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Reproductive InjusticeRacism, Pregnancy, and Premature Birth$
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Dana-Ain Davis

Print publication date: 2019

Print ISBN-13: 9781479812271

Published to NYU Press Scholarship Online: January 2020

DOI: 10.18574/nyu/9781479812271.001.0001

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Pregnancy and Prematurity in the Afterlife of Slavery

Pregnancy and Prematurity in the Afterlife of Slavery

Chapter:
(p.89) 3 Pregnancy and Prematurity in the Afterlife of Slavery
Source:
Reproductive Injustice
Author(s):

Dána-Ain Davis

Publisher:
NYU Press
DOI:10.18574/nyu/9781479812271.003.0004

This chapter illustrates the connection between racialist thinking of the past and Black women’s contemporary medical encounters. It addresses the various ways in which medical racism is asserted when the care of Black women and their children is compromised due to racist concepts such as obstetric hardiness, hardy babies, and mothers’ being viewed as menacing or potential threats. While other stories are included, Yvette Santana’s birth story is the touchstone for exploring several ways that medical racism is experienced; her account is framed around histories and ideas about Black women, their bodies, and reproduction. The organizing concept of this chapter is diagnostic lapse. A diagnostic lapse is the consequence of racialist thinking and results in a misdiagnosis.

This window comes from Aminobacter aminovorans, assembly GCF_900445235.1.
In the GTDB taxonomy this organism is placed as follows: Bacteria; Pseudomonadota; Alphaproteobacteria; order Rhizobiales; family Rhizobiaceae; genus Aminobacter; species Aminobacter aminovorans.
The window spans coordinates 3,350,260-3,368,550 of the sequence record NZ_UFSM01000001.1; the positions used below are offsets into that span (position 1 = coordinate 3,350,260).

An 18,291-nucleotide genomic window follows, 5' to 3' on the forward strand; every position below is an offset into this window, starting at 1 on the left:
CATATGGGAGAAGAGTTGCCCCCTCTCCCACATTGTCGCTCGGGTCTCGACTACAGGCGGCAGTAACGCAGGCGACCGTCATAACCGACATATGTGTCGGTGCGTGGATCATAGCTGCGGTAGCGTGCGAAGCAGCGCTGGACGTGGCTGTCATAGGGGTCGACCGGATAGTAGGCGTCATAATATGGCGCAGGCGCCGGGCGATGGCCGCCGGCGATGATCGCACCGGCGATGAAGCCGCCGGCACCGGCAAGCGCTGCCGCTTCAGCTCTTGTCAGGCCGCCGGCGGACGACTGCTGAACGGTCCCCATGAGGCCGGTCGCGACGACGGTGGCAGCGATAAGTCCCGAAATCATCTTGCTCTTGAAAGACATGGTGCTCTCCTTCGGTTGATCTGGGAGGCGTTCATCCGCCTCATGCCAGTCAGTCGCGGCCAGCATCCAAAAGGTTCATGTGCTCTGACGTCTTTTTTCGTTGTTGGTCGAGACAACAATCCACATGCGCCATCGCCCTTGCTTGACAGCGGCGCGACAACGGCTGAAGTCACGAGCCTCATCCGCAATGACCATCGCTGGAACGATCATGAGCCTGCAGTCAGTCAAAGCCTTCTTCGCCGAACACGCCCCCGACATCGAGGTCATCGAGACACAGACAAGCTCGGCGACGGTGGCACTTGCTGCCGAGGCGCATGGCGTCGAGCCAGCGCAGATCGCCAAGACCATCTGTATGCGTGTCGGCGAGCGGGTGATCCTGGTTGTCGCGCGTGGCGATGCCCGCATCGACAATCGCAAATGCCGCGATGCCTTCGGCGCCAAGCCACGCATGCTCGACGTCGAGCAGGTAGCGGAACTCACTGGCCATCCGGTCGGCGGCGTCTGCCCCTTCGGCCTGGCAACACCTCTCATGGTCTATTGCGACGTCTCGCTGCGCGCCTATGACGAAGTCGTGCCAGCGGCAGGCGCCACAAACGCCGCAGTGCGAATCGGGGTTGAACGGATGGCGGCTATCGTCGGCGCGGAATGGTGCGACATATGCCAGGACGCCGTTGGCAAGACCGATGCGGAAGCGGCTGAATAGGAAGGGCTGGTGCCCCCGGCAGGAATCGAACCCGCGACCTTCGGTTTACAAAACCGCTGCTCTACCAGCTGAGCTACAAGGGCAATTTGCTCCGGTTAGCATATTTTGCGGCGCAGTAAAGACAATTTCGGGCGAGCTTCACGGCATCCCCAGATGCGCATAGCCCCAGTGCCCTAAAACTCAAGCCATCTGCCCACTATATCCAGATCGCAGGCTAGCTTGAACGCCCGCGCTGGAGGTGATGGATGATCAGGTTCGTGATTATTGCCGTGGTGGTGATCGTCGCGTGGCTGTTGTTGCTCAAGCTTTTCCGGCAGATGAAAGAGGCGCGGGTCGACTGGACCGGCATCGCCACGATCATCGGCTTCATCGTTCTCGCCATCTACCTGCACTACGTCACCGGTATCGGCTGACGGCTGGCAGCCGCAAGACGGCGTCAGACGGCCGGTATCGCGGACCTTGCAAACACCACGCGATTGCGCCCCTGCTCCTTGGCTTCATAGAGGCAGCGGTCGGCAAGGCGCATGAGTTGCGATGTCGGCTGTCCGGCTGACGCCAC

Keywords:   diagnostic lapse, misdiagnosis, obstetric hardiness, hardy babies, threat

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